Durango has the notorious Bridge to Nowhere. Montezuma County may soon have a historic bridge to somewhere else.
The Colorado Department of Transportation has offered to donate to the county a classic truss bridge from Montrose County that will soon be removed, officials report.
The gift is being considered for use on the Paths to Mesa Verde trail project connecting Cortez to Mancos, but exactly where it would be used is unknown.
Because of its age, this week CDOT will begin removing the 65-year-old bridge, which spans the Dolores River on Colorado Highway 90, about four miles east of Bedrock.
Motorists will continue to use a temporary bridge, while a new precast concrete bridge is built.
SEMA Construction, of Denver, has been awarded the contract to dismantle the old bridge and build the new one, estimated to cost $3.8 million. When finished by late summer 2017, it will provide several improvements for the driving public, including wider lanes and higher clearance for oversized vehicles.
Two years ago, a crack was discovered in a beam of the bridge, and the damage forced its closure.
Historic engineeringThe Dolores River Bridge is a steel Pennsylvania through-truss bridge build in 1952. In 2002, the bridge was listed on the National Register of Historic Places for its architectural significance. The 129-foot span is one of 10 remaining intact, steel through-truss bridges statewide.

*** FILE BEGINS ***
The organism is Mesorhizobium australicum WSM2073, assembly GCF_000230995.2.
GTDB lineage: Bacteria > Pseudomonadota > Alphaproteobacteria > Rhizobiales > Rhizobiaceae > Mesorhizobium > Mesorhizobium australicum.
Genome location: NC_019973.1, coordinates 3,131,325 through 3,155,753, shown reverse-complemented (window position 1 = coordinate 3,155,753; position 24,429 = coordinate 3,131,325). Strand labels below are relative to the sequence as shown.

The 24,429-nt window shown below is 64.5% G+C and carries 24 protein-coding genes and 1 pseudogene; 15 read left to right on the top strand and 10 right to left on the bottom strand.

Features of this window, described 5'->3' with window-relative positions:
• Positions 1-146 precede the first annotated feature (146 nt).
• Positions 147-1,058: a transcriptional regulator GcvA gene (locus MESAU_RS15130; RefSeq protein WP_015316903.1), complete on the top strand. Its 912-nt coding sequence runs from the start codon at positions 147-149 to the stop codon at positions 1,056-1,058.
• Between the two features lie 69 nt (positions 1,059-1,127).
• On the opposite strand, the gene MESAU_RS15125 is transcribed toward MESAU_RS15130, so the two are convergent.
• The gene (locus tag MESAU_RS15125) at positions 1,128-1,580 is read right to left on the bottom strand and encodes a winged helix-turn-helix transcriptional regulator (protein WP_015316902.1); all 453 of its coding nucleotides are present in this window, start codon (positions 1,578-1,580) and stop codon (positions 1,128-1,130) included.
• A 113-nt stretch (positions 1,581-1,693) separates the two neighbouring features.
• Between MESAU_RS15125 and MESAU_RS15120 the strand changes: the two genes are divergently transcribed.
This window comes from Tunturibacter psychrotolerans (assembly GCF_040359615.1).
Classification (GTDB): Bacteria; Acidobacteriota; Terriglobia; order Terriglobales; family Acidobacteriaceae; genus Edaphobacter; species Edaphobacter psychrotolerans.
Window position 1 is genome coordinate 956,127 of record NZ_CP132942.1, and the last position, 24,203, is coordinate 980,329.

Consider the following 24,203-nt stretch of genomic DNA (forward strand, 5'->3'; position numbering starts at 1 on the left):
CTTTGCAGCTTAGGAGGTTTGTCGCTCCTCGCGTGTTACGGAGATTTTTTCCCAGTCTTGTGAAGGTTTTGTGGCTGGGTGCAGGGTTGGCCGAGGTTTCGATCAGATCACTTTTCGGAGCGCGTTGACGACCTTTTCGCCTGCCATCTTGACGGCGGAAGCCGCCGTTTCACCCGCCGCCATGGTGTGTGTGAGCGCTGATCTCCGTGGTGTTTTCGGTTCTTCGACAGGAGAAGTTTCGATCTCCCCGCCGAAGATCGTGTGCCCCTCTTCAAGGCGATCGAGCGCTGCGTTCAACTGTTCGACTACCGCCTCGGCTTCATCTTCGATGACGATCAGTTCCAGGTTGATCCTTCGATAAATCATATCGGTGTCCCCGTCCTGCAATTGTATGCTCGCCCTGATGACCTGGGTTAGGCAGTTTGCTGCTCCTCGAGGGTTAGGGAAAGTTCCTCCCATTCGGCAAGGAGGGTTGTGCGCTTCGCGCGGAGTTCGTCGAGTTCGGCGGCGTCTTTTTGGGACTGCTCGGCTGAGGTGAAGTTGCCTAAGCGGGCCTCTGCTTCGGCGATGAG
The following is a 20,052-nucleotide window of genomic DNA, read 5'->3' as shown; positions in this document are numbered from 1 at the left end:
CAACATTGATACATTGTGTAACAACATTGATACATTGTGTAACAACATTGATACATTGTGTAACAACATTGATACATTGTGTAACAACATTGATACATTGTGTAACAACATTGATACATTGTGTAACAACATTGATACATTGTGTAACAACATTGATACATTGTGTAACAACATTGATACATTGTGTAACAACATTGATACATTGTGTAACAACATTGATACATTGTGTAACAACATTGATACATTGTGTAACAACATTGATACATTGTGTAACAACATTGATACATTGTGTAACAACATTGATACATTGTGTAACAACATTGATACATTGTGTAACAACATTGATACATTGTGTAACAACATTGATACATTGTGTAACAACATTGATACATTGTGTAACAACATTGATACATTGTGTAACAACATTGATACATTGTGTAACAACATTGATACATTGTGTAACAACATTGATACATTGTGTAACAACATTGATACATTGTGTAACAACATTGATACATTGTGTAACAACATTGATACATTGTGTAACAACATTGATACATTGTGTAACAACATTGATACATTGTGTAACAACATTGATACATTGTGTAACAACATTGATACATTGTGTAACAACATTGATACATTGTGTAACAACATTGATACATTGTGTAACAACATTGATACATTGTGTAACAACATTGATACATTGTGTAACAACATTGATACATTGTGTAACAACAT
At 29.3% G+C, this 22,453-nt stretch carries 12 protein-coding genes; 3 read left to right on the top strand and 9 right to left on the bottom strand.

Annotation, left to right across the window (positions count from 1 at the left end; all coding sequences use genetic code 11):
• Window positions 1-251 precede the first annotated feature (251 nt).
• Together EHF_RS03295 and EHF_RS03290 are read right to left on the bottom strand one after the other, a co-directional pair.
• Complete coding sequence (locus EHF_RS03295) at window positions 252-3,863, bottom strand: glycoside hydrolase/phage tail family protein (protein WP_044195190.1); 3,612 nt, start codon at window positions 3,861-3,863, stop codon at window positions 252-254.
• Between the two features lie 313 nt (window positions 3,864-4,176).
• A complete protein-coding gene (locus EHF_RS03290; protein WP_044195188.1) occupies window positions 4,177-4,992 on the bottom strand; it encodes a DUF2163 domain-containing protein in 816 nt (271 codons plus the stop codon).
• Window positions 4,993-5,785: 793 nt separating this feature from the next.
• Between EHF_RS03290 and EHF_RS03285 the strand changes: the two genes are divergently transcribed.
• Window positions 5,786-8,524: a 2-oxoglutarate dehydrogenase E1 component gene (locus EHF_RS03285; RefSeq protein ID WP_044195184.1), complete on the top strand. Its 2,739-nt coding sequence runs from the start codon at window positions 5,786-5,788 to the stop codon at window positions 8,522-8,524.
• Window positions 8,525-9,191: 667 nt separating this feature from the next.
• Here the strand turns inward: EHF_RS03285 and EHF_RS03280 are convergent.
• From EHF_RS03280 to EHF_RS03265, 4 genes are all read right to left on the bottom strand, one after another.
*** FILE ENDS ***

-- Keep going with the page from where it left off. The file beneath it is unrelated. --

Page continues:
CDOT is working with the county to donate the bridge for pedestrian and bike path use, said Lisa Schwantes, CDOT communications manager, and it will be delivered to Cortez at no cost.
“You are the strongest hope for a new home for this historic and beautiful bridge,” she said.
County planners said they have agreed to take the structure and plan to store it at the fairgrounds. One potential use for it is on the proposed Paths to Mesa Verde project, a proposed 17-mile nonmotorized trail connecting Cortez and Mancos to Mesa Verde National Park.
The trail is in its very initial planning stages, and where the bridge could possibly go has not been determined, said county planner James Dietrich.
“It would be cool to preserve and repurpose it, but we don’t have a place for it at this early stage of the project,” he said.
It could be used as bridge to connect the trail across U.S. Highway 160, including to the Phil’s World trail system or Southwest Colorado Community College. It may come in handy for getting the trail across McElmo Creek or irrigation canals within the proposed trail corridor, which includes both sides of the highway.
The bridge has some challenges, including lead paint that would need to be mitigated. Reassembling the bridge would be an expense for the county, Dietrich said, estimated to cost about $263,000.
“Since it is a historic structure, we could be eligible for a historic preservation grant,” he said.
The bridge was designed by the Colorado Department of Highways, fabricated by Midwest Steel & Iron Works, and built by Gardner Construction Company.
Never commonly used in Colorado, Pennsylvania trusses represented a refinement of the standard Pratt truss, both of which were pioneered by the railroads and later constructed to carry vehicular traffic.